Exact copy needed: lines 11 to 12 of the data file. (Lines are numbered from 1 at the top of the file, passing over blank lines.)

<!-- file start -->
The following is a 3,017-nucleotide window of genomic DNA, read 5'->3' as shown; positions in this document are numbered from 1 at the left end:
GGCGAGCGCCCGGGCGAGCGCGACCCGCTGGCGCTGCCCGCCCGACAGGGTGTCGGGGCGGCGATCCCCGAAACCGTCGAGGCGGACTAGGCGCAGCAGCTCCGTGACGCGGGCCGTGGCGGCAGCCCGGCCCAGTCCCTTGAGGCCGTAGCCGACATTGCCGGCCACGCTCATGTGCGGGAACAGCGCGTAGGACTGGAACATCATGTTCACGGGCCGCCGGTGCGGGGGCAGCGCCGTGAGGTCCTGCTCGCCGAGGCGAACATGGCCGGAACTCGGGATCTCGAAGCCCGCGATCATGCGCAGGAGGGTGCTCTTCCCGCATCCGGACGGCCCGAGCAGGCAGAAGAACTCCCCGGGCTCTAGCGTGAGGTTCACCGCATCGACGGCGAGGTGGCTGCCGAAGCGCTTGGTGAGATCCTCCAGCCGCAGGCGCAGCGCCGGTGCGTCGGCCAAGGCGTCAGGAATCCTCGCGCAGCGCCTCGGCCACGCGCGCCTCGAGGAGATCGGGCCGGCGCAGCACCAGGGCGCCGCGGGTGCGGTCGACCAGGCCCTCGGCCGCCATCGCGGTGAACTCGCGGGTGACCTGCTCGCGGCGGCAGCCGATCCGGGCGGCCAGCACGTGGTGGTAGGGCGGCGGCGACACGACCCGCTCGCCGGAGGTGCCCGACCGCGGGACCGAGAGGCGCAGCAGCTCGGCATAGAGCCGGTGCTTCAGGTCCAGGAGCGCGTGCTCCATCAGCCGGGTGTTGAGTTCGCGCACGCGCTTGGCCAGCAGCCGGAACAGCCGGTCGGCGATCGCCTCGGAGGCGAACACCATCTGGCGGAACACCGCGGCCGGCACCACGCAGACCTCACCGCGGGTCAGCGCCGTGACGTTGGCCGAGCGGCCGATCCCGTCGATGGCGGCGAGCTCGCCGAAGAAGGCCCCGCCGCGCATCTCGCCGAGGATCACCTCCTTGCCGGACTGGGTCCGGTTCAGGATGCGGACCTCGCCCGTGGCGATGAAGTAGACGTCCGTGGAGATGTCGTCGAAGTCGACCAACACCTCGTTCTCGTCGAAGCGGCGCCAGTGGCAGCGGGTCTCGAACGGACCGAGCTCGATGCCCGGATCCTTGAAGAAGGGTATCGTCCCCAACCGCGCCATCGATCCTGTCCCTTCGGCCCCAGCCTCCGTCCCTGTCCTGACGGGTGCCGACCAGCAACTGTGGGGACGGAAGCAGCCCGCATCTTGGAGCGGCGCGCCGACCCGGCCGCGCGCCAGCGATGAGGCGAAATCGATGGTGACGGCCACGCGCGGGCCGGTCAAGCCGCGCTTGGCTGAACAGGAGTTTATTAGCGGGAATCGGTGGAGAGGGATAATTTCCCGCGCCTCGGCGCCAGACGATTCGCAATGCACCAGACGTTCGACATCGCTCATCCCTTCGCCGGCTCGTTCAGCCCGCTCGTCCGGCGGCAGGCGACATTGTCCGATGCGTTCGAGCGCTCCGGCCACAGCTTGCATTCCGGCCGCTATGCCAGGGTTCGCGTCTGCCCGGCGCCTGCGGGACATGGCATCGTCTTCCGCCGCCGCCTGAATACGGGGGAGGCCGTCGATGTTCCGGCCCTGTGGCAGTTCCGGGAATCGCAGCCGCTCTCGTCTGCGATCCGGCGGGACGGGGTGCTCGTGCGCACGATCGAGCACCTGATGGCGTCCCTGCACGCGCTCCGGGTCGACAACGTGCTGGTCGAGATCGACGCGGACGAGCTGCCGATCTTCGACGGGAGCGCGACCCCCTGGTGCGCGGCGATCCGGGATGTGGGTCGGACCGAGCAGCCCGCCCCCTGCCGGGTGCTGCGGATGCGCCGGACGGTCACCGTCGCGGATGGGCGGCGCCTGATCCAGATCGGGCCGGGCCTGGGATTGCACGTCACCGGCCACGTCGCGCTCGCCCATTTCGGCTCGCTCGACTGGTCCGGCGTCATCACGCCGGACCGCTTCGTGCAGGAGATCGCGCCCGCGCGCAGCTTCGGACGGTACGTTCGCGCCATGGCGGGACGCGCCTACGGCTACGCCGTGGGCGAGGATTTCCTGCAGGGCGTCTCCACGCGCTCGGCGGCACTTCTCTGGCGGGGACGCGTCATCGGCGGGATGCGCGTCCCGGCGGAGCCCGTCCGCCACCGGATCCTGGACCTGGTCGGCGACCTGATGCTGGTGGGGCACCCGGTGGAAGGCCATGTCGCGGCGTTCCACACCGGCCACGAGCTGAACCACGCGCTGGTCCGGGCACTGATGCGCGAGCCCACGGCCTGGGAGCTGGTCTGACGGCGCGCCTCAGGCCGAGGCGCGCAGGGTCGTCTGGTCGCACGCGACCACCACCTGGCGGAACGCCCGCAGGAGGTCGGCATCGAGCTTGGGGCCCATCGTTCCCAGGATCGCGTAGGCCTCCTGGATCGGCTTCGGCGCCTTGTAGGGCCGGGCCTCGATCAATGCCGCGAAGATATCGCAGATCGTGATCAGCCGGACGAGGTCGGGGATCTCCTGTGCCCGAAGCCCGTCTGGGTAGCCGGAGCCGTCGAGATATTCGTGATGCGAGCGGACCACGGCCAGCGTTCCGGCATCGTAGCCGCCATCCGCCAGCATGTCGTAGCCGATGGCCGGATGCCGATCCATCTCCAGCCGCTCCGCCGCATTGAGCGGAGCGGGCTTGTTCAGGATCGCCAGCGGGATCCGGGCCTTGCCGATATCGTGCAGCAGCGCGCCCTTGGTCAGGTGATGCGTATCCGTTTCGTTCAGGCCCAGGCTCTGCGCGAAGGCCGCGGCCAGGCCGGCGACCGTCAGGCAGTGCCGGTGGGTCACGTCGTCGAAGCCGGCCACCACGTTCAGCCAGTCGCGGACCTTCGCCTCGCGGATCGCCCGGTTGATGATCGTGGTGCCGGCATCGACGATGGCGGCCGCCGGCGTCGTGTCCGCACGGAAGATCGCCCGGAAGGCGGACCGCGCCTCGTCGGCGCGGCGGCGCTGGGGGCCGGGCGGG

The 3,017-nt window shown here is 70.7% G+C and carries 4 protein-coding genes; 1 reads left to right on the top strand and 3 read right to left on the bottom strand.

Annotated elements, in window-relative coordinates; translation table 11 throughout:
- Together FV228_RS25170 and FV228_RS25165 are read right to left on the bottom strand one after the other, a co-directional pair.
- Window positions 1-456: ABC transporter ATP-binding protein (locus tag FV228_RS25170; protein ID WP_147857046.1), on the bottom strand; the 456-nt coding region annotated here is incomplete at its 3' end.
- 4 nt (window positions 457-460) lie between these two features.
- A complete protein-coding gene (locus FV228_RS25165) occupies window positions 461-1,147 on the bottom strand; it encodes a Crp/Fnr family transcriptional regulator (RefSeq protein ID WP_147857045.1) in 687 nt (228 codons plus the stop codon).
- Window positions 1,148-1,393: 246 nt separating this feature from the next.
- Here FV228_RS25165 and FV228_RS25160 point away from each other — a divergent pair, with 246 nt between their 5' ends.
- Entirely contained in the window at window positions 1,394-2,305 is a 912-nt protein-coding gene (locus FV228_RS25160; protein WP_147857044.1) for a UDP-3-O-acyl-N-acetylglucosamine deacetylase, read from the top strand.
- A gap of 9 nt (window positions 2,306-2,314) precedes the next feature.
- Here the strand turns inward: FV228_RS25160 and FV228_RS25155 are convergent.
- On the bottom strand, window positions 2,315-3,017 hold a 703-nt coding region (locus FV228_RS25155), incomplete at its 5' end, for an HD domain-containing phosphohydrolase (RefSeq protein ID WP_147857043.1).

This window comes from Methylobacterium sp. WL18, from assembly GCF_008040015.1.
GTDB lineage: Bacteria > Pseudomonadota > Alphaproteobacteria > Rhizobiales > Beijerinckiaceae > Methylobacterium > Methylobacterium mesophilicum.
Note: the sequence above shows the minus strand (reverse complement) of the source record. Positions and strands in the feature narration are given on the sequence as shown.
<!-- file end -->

- Entirely contained in the window at window positions 1,394-2,305 is a 912-nt protein-coding gene (locus FV228_RS25160; protein WP_147857044.1) for a UDP-3-O-acyl-N-acetylglucosamine deacetylase, read from the top strand.
- A gap of 9 nt (window positions 2,306-2,314) precedes the next feature.